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Australian Current Affairs

Australian asylum children denied right to attend school


Asylum School ChildrenAsylum-seeker children aged under-15 continue to be denied the right to attend schools in Tasmania, despite the state government’s strong desire to educate them “outside the wire”.

After criticism from the state Children’s Commissioner, it was yesterday announced that up to 150 children aged 15 to 17 would be allowed to attend Hobart Polytechnic colleges from Monday.

However, children aged under-15 held at the same Pontville detention centre, north of Hobart, continue to be denied the right to attend school.

Tasmanian Children’s Commissioner Aileen Ashford said she was “baffled” by the refusal to release under-15s at Pontville into local schools.

“It’s very unfair for the majority of those young people to be leaving Pontville while the others are left sitting there,” Ms Ashford said.

“You’d feel pretty hard done by as a young person in that situation. After all, the right to an education applies to all children. I’d like to know why and exactly what is the issue with the young ones.

“There are only a very small number of them — I’m aware of only one 13 year old and four 14 year olds — so that makes it even easier to transport them to local schools. And there is a stack of local schools.”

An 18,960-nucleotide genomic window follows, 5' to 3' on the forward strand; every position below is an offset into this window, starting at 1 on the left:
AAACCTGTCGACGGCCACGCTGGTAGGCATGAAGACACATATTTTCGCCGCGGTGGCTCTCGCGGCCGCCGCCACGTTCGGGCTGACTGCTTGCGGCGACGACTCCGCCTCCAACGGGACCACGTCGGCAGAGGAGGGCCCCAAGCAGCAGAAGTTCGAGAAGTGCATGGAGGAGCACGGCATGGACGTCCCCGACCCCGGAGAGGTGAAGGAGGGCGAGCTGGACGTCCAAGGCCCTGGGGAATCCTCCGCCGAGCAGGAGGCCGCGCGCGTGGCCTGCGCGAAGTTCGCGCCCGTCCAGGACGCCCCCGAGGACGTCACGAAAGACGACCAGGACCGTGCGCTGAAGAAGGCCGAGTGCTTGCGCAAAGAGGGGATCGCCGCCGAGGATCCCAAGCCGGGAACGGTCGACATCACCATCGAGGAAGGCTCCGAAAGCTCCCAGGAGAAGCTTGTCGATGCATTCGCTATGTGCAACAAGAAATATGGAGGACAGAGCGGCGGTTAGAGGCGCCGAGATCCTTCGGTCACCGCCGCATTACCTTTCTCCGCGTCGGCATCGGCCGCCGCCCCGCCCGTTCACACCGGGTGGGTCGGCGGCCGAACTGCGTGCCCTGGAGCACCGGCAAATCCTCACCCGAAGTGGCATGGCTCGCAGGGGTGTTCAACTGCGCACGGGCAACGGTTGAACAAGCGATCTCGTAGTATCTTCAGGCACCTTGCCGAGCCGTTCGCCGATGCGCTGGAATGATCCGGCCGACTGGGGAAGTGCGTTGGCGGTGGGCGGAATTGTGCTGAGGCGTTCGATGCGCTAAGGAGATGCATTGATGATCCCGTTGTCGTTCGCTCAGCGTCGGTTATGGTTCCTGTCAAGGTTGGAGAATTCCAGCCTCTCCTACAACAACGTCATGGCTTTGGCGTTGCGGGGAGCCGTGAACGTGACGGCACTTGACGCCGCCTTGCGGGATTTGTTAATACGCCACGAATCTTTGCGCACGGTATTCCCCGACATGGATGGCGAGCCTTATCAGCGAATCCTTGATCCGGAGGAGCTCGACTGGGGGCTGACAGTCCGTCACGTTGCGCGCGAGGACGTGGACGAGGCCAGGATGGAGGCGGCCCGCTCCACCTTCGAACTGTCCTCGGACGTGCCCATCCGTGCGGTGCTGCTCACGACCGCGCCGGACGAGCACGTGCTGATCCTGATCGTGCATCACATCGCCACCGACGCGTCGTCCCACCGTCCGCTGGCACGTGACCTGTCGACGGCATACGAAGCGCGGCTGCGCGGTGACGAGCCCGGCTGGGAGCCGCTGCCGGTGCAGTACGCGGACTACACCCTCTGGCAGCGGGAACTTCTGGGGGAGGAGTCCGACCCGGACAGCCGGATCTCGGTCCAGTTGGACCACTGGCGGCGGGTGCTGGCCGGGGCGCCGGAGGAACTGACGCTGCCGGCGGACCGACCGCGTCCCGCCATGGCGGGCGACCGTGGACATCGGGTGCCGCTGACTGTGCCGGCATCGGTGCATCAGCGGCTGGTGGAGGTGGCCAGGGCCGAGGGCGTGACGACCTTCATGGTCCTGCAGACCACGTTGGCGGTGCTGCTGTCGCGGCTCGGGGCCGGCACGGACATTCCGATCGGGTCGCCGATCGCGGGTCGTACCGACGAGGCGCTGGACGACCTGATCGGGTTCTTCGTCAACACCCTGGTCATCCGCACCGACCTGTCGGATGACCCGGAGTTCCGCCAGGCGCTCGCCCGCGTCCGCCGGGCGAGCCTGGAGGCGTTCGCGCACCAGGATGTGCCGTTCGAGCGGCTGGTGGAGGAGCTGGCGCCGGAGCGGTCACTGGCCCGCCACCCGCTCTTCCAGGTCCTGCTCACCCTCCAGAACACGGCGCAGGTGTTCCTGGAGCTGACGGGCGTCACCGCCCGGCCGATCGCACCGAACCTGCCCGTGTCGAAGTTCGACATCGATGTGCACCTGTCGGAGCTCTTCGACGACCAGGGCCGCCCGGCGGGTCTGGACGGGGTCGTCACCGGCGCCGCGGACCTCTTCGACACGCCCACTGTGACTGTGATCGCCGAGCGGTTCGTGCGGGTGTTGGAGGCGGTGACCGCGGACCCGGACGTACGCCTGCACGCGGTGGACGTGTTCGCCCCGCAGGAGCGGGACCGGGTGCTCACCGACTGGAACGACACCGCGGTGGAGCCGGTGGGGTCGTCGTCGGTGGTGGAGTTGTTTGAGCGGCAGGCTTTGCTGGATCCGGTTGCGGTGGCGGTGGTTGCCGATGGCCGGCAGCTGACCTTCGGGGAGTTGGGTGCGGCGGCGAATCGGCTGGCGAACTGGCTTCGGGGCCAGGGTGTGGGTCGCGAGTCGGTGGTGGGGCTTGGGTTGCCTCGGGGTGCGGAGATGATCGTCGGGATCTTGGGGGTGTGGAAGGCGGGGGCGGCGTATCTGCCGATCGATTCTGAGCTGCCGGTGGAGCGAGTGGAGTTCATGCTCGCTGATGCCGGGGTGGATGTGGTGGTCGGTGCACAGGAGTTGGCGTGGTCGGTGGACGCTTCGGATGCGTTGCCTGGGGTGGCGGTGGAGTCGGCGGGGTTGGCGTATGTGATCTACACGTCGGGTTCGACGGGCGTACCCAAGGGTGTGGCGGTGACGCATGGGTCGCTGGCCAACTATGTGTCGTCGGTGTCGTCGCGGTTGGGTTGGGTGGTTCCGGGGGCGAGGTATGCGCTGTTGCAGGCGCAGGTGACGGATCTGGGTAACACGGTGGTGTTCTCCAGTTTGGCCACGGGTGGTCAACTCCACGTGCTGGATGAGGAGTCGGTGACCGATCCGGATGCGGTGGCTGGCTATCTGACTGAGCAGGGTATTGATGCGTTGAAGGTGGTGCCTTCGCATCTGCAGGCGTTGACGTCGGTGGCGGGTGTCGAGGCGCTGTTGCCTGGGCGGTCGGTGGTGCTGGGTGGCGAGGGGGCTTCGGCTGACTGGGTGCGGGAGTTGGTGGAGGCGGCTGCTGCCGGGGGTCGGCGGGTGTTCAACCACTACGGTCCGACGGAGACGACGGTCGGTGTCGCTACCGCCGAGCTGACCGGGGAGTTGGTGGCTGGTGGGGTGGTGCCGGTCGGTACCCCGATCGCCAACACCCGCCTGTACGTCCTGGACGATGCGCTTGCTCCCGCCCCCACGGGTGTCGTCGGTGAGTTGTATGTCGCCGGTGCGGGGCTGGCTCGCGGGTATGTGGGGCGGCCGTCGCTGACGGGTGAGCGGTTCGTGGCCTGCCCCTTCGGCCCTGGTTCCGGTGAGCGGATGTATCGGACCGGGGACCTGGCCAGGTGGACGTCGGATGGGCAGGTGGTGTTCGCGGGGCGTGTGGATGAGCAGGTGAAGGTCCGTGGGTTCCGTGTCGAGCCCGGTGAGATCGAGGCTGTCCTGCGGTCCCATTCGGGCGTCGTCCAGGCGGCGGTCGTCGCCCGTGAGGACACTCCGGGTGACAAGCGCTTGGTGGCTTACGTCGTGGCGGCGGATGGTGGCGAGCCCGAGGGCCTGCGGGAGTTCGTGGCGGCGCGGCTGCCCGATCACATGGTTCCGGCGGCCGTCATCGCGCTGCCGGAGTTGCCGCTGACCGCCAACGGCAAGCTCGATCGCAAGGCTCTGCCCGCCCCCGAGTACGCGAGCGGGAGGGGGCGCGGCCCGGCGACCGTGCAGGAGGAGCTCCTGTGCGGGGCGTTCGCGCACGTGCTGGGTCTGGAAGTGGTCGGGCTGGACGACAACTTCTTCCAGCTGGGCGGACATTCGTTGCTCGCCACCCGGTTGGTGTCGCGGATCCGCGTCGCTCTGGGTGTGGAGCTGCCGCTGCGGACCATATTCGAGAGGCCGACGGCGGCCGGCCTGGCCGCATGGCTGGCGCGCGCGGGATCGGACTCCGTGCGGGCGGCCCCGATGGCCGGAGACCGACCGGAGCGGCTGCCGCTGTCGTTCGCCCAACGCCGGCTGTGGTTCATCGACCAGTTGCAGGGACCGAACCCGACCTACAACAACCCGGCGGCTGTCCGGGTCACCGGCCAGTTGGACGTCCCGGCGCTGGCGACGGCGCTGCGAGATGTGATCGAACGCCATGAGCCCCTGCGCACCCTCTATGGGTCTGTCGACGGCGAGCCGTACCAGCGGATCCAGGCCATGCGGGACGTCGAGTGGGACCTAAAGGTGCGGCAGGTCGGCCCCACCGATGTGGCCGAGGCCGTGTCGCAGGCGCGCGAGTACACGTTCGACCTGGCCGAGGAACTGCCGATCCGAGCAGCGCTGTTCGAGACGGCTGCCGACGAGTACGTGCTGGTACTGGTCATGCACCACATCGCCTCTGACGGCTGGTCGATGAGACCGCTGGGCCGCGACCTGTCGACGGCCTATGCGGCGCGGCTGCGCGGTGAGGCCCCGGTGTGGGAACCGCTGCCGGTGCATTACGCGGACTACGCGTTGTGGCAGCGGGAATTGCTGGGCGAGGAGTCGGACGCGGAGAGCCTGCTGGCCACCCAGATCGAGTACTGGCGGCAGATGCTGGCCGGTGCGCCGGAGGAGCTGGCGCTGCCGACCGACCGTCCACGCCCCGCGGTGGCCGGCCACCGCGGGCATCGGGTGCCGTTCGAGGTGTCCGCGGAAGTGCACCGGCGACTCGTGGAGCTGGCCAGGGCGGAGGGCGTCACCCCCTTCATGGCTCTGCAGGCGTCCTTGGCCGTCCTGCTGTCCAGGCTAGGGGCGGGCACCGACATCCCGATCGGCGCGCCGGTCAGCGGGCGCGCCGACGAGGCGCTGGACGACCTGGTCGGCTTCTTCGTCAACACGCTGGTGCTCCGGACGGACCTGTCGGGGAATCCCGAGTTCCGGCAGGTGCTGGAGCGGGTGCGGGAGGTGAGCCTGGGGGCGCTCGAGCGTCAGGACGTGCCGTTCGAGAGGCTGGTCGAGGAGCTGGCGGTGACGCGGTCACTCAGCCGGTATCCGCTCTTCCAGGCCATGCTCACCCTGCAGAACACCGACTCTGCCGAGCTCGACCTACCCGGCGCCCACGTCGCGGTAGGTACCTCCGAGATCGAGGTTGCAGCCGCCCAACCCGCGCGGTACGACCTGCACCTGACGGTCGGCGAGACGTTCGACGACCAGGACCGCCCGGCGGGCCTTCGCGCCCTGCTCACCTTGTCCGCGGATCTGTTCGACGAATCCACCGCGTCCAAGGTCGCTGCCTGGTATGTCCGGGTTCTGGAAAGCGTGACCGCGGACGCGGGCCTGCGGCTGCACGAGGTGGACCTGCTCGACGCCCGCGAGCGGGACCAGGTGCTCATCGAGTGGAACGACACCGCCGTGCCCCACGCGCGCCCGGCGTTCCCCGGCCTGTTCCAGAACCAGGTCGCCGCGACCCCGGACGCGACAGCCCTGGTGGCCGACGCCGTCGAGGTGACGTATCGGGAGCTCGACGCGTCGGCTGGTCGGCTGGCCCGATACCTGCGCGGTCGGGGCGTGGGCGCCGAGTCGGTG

The Immigration Department refused to say why the children under-15 were still not being allowed to attend schools, what the barriers were, or even how many children in this age group were held at Pontville.

A spokeswoman was not able to say why this information was unavailable, except that it may relate to “privacy concerns”.

Education Minister Nick McKim said he hoped to finalise an agreement with the Gillard government soon to allow the younger children to attend schools.

“I am determined to ensure they can be educated in our government school system,” he said.

Mr McKim, one of two Greens MPs in the power-sharing cabinet, said the 15-17 year olds would learn English and elements of social and environmental studies and maths.

“It’s a fantastic result for these minors who shouldn’t be in a detention centre at all,” he said. “But I’m really pleased that I’ve been able to negotiate a way through here which will see them educated outside the wire.”

The Immigration spokeswoman said Pontville, which can hold up to 260 children, currently held 142 minors. The number of children can change from week to week as detainees are moved.

She said discussions with the Tasmanian Education Department relating to the under-15s were making “good progress” and that these children were receiving some tuition inside the centre.

Source: The Australian – Still no school for asylum under-15s
 
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